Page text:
The New Criticism
Warren’s legacy to literary studies goes far beyond the novels, stories, poems and plays he created. He was one of the founders of a school of criticism called the New Criticism, which dominated the field of English studies for more than a generation. He accomplished this through his role as teacher to countless undergraduate and graduate students who would go on to be teachers and professors, through his influence as founder and editor of two highly influential literary journals (Southern Review and Kenyan Review), and perhaps most important, through the defining textbooks he wrote with fellow Louisiana State University professor and critic Cleanth Brooks.
The theory and methods of the New Criticism will seem to today’s students both obvious and outdated. Simply put, they argued that poems (and other genres, but poems especially) could be read and interpreted on the merits of their own internal and formal qualities. The methods grew out of the practices of a loose group of students and professors (called the Fugitives) at Vanderbilt University who met regularly to talk about poetry and to read and discuss each other’s work. Though one of the youngest members of the group when he first began attending, Warren was quickly recognized as one of its brightest lights, contributing as both a poet and as an adept reader of other members’ work. The critical methods that members of the group employed, careful word by word scrutiny of the text as separate from its author, became part of the classroom practices of the professors and professors to be. When Warren took up a teaching post at Louisiana State University in 1934 he collaborated with his colleague Cleanth Brooks to write the textbook that formalized these methods, Understanding Poetry, which was published in 1938 and still in use in some college classrooms forty years later.
Today, most critics find New Criticism limited in its ability to account for the cultural context of a work of literature, and believe that its insistence on discounting the personal life of the author erases important differences in gender, ethnicity, and other features of authorial identity. Nonetheless, many— if not most—professors and critics in literary studies today were taught by professors who were trained in these methods. Though the New Criticism is no longer an end in itself, its methods for close reading of a text are often the first step in any teacher’s or critic’s approach to a work of literature.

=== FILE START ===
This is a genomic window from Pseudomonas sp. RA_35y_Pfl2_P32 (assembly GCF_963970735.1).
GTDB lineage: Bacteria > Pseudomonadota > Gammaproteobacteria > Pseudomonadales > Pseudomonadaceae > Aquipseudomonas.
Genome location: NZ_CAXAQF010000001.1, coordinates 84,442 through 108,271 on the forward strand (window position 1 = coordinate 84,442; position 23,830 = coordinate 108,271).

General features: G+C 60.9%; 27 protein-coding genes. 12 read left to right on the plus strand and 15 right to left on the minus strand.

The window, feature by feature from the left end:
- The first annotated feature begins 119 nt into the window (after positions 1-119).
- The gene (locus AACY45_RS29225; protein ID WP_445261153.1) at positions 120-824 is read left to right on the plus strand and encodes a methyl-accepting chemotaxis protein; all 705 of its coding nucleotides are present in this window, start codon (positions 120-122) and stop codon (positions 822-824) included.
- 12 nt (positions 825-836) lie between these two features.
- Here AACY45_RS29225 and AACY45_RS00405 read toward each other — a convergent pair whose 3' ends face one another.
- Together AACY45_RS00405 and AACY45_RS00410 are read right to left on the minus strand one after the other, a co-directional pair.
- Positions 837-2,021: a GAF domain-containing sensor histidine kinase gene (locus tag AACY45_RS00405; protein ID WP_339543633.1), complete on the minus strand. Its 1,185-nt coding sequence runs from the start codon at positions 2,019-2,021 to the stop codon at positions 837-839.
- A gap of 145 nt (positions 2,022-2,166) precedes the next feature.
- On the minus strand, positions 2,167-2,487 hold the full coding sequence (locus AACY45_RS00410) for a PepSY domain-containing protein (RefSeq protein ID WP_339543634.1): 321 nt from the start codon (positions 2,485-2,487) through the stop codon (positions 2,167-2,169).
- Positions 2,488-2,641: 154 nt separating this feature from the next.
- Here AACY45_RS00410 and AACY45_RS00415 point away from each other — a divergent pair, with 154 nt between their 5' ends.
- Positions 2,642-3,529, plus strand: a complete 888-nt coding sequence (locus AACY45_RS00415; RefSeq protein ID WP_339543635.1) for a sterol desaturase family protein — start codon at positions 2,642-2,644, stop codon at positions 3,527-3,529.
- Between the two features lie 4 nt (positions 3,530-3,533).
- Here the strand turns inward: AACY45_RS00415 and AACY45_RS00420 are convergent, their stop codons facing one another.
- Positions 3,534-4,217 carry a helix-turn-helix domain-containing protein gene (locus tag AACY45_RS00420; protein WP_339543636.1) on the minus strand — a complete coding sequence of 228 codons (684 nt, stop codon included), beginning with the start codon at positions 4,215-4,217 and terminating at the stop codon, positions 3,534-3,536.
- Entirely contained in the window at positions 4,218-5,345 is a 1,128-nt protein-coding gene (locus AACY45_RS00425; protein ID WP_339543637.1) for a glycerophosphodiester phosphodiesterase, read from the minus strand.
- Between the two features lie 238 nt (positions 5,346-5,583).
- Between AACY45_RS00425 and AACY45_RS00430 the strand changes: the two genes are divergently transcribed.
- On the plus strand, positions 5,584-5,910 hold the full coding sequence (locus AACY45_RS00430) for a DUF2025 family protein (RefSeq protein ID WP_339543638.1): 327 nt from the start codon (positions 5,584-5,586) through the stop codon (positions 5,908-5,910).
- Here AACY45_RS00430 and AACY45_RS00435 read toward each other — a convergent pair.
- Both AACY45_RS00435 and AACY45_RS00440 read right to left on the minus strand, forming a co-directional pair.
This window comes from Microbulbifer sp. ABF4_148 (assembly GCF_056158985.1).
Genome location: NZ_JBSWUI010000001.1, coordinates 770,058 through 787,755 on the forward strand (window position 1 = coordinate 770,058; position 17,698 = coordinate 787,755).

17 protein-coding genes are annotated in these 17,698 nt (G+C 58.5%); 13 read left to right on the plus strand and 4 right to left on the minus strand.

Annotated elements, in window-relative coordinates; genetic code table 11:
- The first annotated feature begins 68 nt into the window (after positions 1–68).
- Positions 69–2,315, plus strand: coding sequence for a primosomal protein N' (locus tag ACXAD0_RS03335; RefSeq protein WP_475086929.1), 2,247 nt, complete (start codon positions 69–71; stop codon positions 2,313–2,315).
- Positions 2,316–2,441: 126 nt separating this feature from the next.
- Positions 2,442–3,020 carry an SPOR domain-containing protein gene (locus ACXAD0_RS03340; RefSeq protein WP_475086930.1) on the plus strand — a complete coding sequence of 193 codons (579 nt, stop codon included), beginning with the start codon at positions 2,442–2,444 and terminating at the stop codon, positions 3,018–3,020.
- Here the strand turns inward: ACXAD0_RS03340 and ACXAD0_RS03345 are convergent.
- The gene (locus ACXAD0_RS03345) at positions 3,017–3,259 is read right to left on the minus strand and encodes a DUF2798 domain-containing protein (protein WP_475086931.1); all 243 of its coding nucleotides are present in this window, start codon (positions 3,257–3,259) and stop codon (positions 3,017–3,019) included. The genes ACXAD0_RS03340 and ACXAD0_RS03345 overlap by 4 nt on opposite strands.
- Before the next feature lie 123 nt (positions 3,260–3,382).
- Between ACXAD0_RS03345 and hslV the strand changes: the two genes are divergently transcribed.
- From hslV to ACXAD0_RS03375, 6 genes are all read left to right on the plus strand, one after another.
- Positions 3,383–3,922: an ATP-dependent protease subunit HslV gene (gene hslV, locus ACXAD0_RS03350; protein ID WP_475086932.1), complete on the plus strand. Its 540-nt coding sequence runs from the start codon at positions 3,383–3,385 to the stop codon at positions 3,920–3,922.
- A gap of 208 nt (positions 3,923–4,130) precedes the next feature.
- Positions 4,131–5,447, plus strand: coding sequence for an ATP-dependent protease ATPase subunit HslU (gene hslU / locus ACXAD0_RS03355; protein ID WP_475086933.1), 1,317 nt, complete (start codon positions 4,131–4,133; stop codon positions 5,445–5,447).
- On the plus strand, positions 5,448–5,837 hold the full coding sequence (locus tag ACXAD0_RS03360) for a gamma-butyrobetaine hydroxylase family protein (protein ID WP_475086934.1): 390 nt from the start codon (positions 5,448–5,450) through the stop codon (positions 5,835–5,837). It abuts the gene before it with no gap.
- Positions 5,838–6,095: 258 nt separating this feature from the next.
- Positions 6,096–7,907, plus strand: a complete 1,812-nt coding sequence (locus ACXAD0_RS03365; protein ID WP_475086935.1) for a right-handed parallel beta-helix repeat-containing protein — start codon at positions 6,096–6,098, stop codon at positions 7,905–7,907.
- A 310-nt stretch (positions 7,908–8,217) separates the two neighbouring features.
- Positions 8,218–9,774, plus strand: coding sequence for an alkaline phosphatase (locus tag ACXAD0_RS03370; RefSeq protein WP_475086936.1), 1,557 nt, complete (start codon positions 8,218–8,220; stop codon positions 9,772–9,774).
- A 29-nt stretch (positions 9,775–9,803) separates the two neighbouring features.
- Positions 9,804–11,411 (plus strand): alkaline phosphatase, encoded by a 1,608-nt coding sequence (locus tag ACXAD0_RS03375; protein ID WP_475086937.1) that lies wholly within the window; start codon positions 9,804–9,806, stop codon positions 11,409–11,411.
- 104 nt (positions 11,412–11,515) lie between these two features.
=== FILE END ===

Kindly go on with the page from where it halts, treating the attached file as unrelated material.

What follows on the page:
The New South and the Old South
The cultural context of the literary circle at Vanderbilt is important. Vanderbilt was at the time the site of vigorous intellectual activity, and a great deal of the discussion, quite naturally, had to do with the state of the American South. Members of the Fugitive group who met to discuss literature and culture were interested in preserving the cultural uniqueness of the southeast, but were also “intent of repudiating the magnolia-and-julip tradition of southern letters,” as Bohner puts it. The Fugitives’ positions were complex and contradictory, but in general, they were concerned that the northern industrial culture would eclipse what was left of the southern way of life. In particular they “were distressed by what they considered to be the results of a culture based on the machine: the accelerating tempo of life, the chaotic individualism, the blatant materialism, the debasement of human effort and human dignity,” as Bohner defines it. By 1930, four of the regular attendees of Fugitive meetings, Warren, John Crowe Ransom, Allen Tate, and Donald Davidson joined eight other southern writers to publish a collection of essays called I’ll Take my Stand.
Ira Mark Milne (Editor), Short Stories for Students – Presenting Analysis, Context, and Criticism on Commonly Studied Short Stories, Volume 8, Robert Penn Warren, Published by Thomson Gale, 2000.